Bright-field thermal imaging at the microscopic level was proved to be possible by quantitatively measuring the transmitted phase with a Quadriwave Lateral Shearing Interferometry (QWLSI). This approach, introduced by G. Baffou in collaboration with PHASICS SA , is able to measure temperature fields from temperature-induced refractive index changes of the medium surrounding heat sources. These heat sources are generated by a continuous plane laser wave source illuminating nano-particles at their plasmonic resonance. Heat maps and temperature fields are measured in parallel thanks to a QWLSI SID4BIO camera, developed by PHASICS. The quantitative phase signal is deconvolved to obtain the temperature variation and heat map values. With this set-up, a resolution of 1°C has been achieved.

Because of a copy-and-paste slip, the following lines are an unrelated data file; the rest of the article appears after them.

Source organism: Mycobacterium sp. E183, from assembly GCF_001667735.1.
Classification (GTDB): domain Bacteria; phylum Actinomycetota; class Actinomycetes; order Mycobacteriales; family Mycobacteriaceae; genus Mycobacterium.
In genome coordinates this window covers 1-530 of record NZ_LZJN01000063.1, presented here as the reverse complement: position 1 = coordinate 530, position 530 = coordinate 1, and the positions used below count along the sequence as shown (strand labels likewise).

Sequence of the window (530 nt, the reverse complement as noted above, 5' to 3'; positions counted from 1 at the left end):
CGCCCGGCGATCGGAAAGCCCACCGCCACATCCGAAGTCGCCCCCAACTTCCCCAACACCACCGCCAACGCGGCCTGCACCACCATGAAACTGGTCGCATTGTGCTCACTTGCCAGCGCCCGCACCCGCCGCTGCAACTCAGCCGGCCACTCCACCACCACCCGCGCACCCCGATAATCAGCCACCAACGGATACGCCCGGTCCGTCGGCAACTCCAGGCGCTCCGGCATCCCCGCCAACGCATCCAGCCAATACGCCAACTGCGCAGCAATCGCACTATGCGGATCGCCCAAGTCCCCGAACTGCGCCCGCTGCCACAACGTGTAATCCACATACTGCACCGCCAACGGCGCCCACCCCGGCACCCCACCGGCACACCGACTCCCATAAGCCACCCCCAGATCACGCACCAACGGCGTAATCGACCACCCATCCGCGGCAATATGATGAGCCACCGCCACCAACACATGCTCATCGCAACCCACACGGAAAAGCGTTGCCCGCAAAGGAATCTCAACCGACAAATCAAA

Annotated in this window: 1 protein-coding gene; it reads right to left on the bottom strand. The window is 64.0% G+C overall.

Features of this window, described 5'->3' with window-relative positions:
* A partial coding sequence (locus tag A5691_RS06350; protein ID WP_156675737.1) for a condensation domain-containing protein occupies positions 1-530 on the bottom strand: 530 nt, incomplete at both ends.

We present here a highly-resolution thermal imaging system applied to the detection and characterization of isolated single nano-particles by measuring their cross-section size. Because single nano-particles induce low temperature signals, we implement a noise-reduction modality based on synchronous detection. To do so, we use a modulated laser source locked-in with the SID4Bio camera. Since the heating process is modulated in time, this configuration improves the signal-to-noise ratio of the temperature measurement as we get rid of most of low-frequency noise which is a main contribution of the noise signal.
The carried out experimental measurements presented will be analyzed along with the theoretical calculations introduced in .
 Baffou, G., Bon, P., Savatier, J., Polleux, J., Zhu, M., Merlin, M., ... & Monneret, S. (2012). Thermal imaging of nanostructures by quantitative optical phase analysis. ACS nano, 6(3), 2452-2458.